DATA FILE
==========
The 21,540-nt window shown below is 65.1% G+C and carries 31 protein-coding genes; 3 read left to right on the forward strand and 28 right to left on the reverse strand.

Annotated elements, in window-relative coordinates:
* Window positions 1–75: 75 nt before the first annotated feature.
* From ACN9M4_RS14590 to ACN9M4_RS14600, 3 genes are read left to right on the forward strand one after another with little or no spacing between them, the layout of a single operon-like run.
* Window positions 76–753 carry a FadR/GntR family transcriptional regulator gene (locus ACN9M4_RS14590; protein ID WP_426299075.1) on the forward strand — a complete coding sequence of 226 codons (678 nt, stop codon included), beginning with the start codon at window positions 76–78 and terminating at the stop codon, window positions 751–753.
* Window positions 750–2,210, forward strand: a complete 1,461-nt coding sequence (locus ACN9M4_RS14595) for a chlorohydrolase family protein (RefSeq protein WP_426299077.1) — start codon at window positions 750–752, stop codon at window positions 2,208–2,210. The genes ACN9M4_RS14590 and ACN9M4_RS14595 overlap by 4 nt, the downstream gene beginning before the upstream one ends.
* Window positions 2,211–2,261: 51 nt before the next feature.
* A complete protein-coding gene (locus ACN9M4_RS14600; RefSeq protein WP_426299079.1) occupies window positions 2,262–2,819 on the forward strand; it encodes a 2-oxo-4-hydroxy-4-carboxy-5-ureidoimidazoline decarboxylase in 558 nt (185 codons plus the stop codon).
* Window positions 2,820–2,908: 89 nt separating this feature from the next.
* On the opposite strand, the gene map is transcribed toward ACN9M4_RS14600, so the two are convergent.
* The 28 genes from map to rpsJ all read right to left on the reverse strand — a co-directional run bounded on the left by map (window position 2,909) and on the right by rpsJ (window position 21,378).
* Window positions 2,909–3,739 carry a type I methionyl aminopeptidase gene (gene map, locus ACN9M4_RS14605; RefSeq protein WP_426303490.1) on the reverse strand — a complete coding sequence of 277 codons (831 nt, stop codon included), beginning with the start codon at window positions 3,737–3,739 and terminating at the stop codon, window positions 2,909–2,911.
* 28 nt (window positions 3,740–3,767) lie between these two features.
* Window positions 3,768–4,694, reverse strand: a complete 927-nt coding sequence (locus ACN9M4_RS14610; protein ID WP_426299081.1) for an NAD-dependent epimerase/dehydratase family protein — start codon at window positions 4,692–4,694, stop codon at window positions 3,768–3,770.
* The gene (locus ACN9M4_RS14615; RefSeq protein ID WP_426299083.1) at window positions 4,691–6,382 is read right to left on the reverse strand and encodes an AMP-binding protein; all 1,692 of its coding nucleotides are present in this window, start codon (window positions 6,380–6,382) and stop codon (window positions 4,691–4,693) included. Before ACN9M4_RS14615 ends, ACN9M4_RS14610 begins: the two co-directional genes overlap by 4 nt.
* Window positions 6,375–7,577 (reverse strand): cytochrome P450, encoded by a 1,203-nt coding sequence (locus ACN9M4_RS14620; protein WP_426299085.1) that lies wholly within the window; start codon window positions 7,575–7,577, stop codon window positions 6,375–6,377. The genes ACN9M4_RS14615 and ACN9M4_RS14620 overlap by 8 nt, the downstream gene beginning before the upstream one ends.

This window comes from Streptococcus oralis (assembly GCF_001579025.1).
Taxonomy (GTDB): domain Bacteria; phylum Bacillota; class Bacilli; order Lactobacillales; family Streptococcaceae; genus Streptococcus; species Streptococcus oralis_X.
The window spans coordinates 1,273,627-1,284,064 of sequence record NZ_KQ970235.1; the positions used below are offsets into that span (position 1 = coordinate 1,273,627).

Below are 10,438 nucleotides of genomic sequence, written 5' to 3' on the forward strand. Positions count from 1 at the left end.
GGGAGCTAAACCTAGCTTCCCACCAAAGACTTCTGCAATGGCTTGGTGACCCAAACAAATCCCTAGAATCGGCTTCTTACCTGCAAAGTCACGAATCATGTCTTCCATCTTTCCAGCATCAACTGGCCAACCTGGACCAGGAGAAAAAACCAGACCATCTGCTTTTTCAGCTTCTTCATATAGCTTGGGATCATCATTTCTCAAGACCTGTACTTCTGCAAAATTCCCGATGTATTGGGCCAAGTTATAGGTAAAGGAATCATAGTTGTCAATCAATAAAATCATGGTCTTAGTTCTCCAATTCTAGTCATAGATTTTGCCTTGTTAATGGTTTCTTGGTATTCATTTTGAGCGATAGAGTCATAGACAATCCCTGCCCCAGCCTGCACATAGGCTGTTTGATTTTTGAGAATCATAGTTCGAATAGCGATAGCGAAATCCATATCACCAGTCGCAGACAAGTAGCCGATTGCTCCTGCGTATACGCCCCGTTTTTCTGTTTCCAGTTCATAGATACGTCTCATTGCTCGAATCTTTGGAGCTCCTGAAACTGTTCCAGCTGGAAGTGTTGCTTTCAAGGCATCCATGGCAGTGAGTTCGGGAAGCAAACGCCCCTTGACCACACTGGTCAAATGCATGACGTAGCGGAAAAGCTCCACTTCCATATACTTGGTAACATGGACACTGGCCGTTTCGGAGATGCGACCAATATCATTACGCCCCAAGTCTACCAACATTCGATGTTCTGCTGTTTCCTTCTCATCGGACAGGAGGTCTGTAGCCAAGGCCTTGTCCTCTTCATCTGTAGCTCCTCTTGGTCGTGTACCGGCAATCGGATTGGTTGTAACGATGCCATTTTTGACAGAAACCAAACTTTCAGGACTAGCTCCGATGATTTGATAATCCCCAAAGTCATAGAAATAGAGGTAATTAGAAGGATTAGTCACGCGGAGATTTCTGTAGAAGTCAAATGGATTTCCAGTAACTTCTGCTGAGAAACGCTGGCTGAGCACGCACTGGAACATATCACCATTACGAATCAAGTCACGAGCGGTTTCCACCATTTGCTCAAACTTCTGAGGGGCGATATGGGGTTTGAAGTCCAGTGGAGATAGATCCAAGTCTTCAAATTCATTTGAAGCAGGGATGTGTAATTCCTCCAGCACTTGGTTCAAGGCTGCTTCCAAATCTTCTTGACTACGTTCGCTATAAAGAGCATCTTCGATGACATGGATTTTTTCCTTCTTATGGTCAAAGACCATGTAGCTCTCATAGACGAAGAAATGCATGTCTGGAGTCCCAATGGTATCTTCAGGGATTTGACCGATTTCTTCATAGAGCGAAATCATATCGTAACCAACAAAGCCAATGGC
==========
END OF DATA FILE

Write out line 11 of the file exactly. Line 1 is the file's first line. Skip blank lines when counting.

* The 28 genes from map to rpsJ all read right to left on the reverse strand — a co-directional run bounded on the left by map (window position 2,909) and on the right by rpsJ (window position 21,378).